Posted in Fiction Writing, Misc Topic

Novel Pitching Notes

Snark alert! I thought I would say this up front so those of you who don’t want to read snarky comments from an editor can find something else to read.

Still here?

Okay.

Here’s the deal. I want to publish your novel as much as you want me to publish your novel. Pitching isn’t hard, though you might be nervous about doing it. Most authors are lovely, and, even if their pitch is less than stellar, or their writing isn’t spectacular, I can usually tell that they are genuinely doing their best. I love authors like this.

Occasionally, though, and much more often than I’d like, there are oblivious people who send me things which aren’t ready for publication. There are people who send me exactly the same submission that I rejected last week. C’mon people, really? Do you think I won’t notice? Especially after the third time?

There are also people who apparently think the pitching process is not worth their effort, and somehow they seem to expect me to comb through their crap and extrapolate the necessary information I need to make an informed decision about their work.

I won’t.

I just delete these at this point and don’t bother to respond. Anything else is just a waste of my time, and my staff’s time. If they don’t take their work seriously, why should I?

Now, if you are still reading, then you must be one of the lovely authors. So let’s talk about the pitch. Okay?

Why do pitches matter? They matter because acquisition editors, publishers, and agents get tons of emails. The submission process is designed to allow the recipient to get to the important stuff quickly. If all the submissions are set up the same way, the reader has an easier time of it. A clean, well written pitch written by someone who followed directions is a good sign, and the agent or editor will pay more attention to that well-written pitch.

Note that each publishing house has different requirements. Read the directions on how to submit to them. That’s half of it. Seriously. Just follow the directions, and alter your submission according to the requirements of each publishing house.

Tell the recipient of your submission things like: the title, the word count, the genre, and a bit about you. Include your actual pitch. Include whatever pages are listed in the directions. Say thank you. Send.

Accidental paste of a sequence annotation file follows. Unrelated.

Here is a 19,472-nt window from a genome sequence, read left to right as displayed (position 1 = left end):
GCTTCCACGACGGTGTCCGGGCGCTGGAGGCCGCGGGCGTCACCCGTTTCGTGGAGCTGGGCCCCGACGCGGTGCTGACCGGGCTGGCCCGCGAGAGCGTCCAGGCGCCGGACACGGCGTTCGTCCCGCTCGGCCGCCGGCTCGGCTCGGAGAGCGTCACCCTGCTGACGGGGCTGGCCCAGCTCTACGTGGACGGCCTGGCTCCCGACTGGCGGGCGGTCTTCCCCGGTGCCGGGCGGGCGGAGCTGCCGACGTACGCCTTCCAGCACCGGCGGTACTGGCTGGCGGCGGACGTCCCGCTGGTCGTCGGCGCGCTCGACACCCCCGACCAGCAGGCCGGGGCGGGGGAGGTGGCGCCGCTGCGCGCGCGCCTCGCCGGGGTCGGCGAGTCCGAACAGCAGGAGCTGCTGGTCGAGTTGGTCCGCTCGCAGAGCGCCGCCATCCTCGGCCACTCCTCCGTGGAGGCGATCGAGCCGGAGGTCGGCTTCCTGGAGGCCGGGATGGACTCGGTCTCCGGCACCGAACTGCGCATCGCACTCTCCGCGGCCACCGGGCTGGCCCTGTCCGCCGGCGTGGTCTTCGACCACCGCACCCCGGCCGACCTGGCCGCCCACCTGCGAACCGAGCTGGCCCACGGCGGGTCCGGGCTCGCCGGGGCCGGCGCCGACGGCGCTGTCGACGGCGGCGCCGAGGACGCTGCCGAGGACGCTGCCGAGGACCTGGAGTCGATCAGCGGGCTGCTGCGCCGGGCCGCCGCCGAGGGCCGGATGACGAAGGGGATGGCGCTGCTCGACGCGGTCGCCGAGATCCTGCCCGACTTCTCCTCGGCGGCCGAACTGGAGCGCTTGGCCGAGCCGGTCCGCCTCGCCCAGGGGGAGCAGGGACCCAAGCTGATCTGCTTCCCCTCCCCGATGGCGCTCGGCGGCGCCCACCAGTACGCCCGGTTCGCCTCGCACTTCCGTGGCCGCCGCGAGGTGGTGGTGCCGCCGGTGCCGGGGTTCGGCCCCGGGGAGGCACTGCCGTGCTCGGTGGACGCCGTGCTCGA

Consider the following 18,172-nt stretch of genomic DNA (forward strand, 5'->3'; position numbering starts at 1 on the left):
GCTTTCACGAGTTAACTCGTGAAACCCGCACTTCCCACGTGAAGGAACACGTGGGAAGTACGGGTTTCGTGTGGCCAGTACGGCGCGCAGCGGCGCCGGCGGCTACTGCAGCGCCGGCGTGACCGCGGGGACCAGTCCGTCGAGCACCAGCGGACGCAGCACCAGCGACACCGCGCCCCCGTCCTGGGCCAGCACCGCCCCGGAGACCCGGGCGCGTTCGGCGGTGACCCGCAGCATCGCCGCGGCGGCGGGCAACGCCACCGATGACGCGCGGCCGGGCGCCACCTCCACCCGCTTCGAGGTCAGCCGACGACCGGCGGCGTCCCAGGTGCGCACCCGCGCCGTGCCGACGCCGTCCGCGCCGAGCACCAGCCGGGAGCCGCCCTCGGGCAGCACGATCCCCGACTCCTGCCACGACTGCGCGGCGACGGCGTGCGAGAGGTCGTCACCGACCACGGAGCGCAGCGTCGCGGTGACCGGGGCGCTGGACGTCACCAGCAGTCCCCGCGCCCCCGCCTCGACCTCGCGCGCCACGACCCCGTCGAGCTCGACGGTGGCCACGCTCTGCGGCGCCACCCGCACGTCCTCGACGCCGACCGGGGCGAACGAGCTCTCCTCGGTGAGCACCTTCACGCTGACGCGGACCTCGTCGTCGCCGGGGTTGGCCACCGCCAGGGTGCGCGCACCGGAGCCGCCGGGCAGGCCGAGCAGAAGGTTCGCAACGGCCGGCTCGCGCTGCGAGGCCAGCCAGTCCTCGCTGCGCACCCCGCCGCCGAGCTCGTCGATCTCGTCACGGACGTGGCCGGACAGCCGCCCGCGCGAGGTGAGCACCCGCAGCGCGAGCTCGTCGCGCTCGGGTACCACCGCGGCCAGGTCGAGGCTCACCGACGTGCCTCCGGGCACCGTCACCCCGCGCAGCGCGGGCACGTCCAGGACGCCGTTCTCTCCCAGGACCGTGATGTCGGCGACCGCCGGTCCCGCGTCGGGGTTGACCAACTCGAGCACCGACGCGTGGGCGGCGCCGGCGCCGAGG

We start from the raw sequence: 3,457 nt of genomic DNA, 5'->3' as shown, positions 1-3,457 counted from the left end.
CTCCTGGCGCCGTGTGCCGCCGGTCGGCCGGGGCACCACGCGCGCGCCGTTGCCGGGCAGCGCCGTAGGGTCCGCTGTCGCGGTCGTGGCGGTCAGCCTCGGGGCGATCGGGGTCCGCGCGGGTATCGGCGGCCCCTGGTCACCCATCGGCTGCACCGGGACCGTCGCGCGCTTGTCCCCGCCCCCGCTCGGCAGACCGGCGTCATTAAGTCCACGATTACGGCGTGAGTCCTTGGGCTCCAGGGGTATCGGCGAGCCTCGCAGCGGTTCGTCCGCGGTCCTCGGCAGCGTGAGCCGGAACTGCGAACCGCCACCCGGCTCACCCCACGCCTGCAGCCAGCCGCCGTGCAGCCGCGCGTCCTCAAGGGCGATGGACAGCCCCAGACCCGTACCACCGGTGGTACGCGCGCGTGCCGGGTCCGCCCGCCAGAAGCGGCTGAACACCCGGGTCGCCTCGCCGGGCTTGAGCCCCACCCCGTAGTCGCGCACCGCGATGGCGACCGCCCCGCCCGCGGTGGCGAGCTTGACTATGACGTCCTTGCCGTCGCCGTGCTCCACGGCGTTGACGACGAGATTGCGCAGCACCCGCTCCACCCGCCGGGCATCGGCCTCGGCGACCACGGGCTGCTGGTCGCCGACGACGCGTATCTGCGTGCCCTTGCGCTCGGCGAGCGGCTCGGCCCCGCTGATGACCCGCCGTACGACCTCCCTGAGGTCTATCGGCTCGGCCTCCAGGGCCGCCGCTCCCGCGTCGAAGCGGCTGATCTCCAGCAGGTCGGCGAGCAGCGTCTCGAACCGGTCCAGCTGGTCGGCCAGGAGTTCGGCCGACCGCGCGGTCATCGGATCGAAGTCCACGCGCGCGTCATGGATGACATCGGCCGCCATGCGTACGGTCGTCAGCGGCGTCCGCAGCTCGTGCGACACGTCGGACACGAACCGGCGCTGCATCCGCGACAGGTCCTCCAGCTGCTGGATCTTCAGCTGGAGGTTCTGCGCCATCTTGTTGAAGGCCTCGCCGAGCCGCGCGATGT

It’s not hard.

Well, waiting for the response is hard. Yeah, but get used to it.

The most important part of submitting your novel for publication is making sure your pages are the best they can be. A good story, is a good story, and it is the main thing I look for. The second most important part of submitting is coming up with the pitch.

What’s the pitch?

The pitch is a two to three sentence summary of your novel that includes whowhatwhy, and why not. The pitch includes just enough information to intrigue the decision maker. Note that a pitch is not a synopsis which contains all the action, plot, main characters etc. and includes the ending.

There is no specific formula for creating a pitch, but the following may help.

When [1] happens, [2] wants [3] because [4], but [5] must first be overcome before [6].

1 = inciting incident

2= protagonist

3= story goal

4 = motivation of main character

5= obstacle / conflict

6 = Ending

Here’s an example from the Wizard of Oz:

When a tornado deposits a girl in the Land of Oz [1], Dorothy [2] needs to find the wizard who can help her get back home [3] because her aunt is sick [4], but first Dorothy must defeat the wicked witch who wants back her magical shoes, which Dorothy is wearing [5]. When the wizard can’t help her, Dorothy discovers she has the power to get back home, where she has everything she’s ever wanted [6].

You should know your novel well enough to come up with a pitch. If you don’t, then it’s not ready for publication, and not ready to be submitted. Don’t send it. You are wasting your time. More importantly, you are wasting my time.

Next week I should be over my snarky moment and we’ll get back to genre specific topics.

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